The COVID-19 pandemic is forcing individuals and organizations to shift to a virtual context — and I see that as a silver lining of the big dark pandemic cloud. I LOVE virtual meetings. I’ve been doing much of my work virtually for a couple of years now, and there are a great many things that I find to be significant advantages compared to live gatherings.
The advantage that makes me most excited about this shift is that it affords opportunities to include a wider spectrum of people into the gathering, not only geographically but also across physical ability, health status, neurodiversity, and so on. More on that in a later post, but I will just say that I hope that, even after social distancing measures are relaxed, businesses will keep a strong culture of remote and virtual work, if only to include a wider diversity of team members.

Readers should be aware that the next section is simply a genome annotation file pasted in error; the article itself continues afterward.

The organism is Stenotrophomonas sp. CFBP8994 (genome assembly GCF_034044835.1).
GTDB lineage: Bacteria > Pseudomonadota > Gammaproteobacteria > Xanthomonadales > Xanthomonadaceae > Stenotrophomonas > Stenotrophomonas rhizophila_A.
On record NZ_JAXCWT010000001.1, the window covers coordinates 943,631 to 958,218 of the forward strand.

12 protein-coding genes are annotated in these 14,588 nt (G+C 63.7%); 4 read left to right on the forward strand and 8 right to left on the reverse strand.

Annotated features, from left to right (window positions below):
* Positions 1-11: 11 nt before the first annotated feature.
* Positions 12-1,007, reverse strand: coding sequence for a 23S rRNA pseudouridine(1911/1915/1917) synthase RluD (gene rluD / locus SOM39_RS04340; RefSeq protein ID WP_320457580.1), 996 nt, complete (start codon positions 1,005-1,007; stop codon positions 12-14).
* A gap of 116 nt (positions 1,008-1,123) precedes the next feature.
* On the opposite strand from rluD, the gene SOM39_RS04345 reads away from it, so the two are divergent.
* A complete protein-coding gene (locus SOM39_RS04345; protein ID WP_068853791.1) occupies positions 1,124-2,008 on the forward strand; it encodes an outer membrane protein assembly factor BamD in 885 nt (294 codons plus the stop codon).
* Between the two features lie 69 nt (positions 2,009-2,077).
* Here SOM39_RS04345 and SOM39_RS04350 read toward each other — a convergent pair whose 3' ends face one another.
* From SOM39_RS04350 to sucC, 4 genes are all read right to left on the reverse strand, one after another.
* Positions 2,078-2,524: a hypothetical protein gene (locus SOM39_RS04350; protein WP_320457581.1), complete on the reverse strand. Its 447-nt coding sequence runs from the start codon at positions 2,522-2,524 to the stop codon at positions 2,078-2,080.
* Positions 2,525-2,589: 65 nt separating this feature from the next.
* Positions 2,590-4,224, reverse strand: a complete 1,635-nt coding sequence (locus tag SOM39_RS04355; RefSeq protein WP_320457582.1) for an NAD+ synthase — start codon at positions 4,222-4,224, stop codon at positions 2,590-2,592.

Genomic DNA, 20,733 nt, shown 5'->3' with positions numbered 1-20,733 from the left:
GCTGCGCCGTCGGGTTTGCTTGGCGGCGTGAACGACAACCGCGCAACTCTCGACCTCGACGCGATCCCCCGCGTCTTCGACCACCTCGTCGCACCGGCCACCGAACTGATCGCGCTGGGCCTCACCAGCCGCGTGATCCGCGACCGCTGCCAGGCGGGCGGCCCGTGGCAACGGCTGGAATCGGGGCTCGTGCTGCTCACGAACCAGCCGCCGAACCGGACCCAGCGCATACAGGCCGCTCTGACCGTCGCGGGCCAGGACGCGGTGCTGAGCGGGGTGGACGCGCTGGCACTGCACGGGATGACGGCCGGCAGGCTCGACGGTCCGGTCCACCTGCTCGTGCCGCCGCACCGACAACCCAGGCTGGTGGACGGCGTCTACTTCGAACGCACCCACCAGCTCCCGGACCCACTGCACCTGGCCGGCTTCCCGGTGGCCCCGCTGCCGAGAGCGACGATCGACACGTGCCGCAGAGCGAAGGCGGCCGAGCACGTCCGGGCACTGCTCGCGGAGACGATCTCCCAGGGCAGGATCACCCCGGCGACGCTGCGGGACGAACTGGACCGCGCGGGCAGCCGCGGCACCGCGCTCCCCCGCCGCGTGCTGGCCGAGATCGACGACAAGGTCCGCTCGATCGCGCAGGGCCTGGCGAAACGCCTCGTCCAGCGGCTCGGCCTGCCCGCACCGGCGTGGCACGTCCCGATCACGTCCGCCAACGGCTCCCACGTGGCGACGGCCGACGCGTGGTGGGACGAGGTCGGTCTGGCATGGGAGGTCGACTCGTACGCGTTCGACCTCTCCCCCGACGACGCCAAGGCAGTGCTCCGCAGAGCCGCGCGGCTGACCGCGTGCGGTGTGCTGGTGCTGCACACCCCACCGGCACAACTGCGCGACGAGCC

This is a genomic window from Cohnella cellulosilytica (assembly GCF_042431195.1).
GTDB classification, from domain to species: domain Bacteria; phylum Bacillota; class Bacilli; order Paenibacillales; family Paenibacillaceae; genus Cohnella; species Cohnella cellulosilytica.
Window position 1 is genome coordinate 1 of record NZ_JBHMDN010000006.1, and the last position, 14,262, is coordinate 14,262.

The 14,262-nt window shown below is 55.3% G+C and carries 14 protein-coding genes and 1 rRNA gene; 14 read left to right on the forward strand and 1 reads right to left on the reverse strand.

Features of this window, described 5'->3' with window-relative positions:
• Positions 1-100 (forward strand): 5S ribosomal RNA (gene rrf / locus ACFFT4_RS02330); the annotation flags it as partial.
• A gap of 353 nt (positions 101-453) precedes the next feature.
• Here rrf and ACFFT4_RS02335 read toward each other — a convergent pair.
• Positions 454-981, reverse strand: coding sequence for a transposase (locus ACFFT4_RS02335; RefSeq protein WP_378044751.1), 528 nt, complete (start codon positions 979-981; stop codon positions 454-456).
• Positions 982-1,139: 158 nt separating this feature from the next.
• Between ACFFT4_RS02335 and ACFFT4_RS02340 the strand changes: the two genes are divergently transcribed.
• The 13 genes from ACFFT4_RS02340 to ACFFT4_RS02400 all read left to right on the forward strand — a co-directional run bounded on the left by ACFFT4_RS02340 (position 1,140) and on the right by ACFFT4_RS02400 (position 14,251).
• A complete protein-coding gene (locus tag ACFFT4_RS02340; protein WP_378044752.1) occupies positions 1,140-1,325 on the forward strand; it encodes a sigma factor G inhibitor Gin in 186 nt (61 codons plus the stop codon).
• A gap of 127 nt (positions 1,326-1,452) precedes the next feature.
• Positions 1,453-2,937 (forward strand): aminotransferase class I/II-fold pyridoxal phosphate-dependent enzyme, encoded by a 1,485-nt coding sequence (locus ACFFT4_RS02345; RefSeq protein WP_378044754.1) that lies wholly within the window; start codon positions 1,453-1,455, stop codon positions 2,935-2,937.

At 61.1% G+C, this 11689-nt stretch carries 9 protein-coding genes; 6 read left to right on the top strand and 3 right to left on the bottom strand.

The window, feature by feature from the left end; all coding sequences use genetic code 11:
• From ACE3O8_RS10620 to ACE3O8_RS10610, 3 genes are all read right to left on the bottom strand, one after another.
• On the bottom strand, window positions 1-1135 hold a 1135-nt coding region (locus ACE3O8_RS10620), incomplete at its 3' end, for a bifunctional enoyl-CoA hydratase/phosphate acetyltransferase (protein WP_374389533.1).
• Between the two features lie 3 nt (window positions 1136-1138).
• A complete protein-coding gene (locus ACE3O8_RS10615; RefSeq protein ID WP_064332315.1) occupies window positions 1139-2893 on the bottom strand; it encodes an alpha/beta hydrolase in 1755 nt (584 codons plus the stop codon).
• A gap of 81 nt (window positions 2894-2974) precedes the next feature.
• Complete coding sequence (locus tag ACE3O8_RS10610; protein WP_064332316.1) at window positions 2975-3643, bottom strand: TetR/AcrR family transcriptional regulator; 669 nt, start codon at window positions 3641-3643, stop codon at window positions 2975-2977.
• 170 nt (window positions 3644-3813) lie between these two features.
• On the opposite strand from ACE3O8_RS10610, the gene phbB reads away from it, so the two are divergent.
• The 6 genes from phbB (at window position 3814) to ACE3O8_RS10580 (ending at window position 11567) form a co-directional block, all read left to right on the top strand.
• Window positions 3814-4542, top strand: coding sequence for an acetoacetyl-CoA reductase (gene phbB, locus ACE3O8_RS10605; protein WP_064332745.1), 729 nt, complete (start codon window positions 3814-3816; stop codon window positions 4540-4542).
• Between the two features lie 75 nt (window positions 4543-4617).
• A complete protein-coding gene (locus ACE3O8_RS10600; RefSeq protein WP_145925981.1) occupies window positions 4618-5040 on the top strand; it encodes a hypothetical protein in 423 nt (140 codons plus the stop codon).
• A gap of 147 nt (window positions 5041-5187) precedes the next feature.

Other big wins from leveraging a virtual platform include no commute for meetings, which not only saves me time but can save some carbon footprint as well, and getting to choose the best space to take my meetings — I can be in a meeting AND in my home, able to fully focus on the meeting rather than losing any cognitive load by being in an unfamiliar space.
And “working virtually,” is much more than just conducting meetings and sharing documents. I have engaged in transformational interactive learning experiences on video conferencing that had MORE of an impact because I was joining through a screen. Done well, a virtual gathering can create a more intimate way to connect and learn than being in a room full of people.
During this time of transition, I’ve heard a lot of fears, concerns, and frustrations about shifting gatherings to online platforms. Having led and participated in a wide spectrum of highly interactive virtual gatherings, here are a few key lessons I have learned about how to keep the magic when you’re not all in the same physical space.
- Set The Container: Define the virtual space by the people, context, and expectations
- Keep Cameras On: Be visibly human together
- Use Visuals: Leverage multiple learning modalities